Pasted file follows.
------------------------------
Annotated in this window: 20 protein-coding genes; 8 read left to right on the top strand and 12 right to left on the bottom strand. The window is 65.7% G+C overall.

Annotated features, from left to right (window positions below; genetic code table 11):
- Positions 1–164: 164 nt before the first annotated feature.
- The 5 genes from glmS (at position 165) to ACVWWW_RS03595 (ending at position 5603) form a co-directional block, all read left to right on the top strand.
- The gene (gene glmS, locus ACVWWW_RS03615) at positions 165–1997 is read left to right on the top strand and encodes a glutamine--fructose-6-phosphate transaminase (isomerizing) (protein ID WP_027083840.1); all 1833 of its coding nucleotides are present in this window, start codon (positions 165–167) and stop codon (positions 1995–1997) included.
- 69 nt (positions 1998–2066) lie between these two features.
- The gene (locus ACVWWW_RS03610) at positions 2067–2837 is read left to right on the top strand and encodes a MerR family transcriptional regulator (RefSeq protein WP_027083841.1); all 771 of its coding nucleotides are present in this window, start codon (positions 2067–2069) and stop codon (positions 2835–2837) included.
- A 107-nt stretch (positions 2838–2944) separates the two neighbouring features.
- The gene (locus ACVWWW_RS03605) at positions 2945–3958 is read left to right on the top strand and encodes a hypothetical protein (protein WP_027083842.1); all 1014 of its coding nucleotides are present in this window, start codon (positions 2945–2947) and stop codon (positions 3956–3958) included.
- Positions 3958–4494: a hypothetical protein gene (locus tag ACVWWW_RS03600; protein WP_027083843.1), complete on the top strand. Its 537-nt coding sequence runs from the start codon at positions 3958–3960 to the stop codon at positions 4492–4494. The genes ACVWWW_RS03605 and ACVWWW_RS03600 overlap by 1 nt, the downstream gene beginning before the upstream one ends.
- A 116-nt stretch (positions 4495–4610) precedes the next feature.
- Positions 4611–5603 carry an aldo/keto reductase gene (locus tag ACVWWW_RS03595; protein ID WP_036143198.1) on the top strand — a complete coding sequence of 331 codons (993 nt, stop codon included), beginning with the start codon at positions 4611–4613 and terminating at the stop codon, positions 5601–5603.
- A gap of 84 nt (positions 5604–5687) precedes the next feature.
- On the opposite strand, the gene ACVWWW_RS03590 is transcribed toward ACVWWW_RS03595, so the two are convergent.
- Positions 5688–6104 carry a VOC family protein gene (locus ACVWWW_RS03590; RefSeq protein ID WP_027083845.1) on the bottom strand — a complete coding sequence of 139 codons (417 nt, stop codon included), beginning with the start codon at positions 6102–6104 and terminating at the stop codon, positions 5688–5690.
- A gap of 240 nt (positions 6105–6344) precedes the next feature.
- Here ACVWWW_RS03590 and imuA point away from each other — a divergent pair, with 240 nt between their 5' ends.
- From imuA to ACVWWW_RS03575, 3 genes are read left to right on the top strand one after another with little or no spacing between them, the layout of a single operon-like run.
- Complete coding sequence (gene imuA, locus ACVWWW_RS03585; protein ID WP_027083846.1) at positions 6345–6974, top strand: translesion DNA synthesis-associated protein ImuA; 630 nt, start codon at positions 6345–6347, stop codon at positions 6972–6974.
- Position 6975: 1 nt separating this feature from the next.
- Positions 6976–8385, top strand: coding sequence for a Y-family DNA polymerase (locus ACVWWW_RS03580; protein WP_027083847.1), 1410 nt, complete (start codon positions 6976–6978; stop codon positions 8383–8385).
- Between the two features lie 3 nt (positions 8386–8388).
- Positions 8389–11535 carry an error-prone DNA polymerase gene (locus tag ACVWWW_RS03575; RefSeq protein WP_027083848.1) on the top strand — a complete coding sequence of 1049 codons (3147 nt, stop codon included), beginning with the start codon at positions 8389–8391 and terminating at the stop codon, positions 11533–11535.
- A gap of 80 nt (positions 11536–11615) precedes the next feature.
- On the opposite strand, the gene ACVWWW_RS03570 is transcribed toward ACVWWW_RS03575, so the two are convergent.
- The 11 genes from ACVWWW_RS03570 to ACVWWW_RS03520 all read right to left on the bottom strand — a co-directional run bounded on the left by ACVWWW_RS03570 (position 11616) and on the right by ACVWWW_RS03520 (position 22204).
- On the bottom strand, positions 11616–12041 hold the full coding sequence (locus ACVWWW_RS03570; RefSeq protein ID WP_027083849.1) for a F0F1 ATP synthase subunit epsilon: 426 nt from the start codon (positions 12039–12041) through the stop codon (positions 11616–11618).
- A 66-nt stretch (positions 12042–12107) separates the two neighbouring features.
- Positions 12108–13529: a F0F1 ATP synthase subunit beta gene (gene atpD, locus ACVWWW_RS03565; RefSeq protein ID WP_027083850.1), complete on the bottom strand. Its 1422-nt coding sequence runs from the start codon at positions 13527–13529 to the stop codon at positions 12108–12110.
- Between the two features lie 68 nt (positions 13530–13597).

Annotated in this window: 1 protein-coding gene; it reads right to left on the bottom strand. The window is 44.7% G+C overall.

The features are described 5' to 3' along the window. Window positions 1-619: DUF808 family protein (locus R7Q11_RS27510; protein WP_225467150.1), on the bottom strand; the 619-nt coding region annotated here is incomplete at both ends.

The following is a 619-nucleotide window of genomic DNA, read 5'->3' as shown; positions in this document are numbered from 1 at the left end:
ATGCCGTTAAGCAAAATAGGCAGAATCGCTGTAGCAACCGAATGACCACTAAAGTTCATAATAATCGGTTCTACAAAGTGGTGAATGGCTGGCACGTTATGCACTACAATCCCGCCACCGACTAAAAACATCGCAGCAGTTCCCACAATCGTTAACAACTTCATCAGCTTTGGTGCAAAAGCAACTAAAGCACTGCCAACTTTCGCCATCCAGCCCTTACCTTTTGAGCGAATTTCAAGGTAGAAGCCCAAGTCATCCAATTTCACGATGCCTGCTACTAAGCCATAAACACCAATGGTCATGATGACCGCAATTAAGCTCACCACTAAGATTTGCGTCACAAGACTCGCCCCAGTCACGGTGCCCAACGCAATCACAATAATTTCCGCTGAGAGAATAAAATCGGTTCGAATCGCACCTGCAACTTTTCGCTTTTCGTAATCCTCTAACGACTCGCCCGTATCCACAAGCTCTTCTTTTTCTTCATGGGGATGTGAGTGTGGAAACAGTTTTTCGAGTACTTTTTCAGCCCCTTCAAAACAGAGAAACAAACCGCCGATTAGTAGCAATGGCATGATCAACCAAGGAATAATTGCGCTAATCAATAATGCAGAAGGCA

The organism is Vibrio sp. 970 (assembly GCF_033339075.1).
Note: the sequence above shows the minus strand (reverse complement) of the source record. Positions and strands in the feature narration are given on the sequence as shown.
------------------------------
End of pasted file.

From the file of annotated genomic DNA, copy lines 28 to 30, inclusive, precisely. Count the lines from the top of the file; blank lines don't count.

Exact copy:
- A 66-nt stretch (positions 12042–12107) separates the two neighbouring features.
- Positions 12108–13529: a F0F1 ATP synthase subunit beta gene (gene atpD, locus ACVWWW_RS03565; RefSeq protein ID WP_027083850.1), complete on the bottom strand. Its 1422-nt coding sequence runs from the start codon at positions 13527–13529 to the stop codon at positions 12108–12110.
- Between the two features lie 68 nt (positions 13530–13597).